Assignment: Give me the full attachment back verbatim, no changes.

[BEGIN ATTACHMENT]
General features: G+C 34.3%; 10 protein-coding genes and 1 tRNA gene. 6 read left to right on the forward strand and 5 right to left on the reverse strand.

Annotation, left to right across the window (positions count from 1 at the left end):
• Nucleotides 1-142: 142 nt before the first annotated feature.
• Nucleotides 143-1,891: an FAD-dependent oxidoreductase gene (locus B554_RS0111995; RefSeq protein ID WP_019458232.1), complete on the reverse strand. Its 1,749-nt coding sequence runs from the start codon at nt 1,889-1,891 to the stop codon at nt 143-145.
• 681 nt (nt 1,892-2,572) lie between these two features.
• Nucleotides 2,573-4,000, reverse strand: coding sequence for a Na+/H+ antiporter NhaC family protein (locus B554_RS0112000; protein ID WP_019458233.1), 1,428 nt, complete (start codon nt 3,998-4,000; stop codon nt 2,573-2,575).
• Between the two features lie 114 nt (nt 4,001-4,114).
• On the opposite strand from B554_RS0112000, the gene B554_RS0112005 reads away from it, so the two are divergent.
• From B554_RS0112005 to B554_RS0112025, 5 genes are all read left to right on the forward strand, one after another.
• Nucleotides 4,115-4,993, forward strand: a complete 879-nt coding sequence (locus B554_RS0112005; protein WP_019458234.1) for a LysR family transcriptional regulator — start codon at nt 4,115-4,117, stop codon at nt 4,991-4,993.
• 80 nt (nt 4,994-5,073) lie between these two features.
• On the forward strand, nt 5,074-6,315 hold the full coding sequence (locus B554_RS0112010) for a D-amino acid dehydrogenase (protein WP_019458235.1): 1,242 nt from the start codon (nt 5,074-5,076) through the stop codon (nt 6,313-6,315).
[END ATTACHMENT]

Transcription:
General features: G+C 34.3%; 10 protein-coding genes and 1 tRNA gene. 6 read left to right on the forward strand and 5 right to left on the reverse strand.

Annotation, left to right across the window (positions count from 1 at the left end):
• Nucleotides 1-142: 142 nt before the first annotated feature.
• Nucleotides 143-1,891: an FAD-dependent oxidoreductase gene (locus B554_RS0111995; RefSeq protein ID WP_019458232.1), complete on the reverse strand. Its 1,749-nt coding sequence runs from the start codon at nt 1,889-1,891 to the stop codon at nt 143-145.
• 681 nt (nt 1,892-2,572) lie between these two features.
• Nucleotides 2,573-4,000, reverse strand: coding sequence for a Na+/H+ antiporter NhaC family protein (locus B554_RS0112000; protein ID WP_019458233.1), 1,428 nt, complete (start codon nt 3,998-4,000; stop codon nt 2,573-2,575).
• Between the two features lie 114 nt (nt 4,001-4,114).
• On the opposite strand from B554_RS0112000, the gene B554_RS0112005 reads away from it, so the two are divergent.
• From B554_RS0112005 to B554_RS0112025, 5 genes are all read left to right on the forward strand, one after another.
• Nucleotides 4,115-4,993, forward strand: a complete 879-nt coding sequence (locus B554_RS0112005; protein WP_019458234.1) for a LysR family transcriptional regulator — start codon at nt 4,115-4,117, stop codon at nt 4,991-4,993.
• 80 nt (nt 4,994-5,073) lie between these two features.
• On the forward strand, nt 5,074-6,315 hold the full coding sequence (locus B554_RS0112010) for a D-amino acid dehydrogenase (protein WP_019458235.1): 1,242 nt from the start codon (nt 5,074-5,076) through the stop codon (nt 6,313-6,315).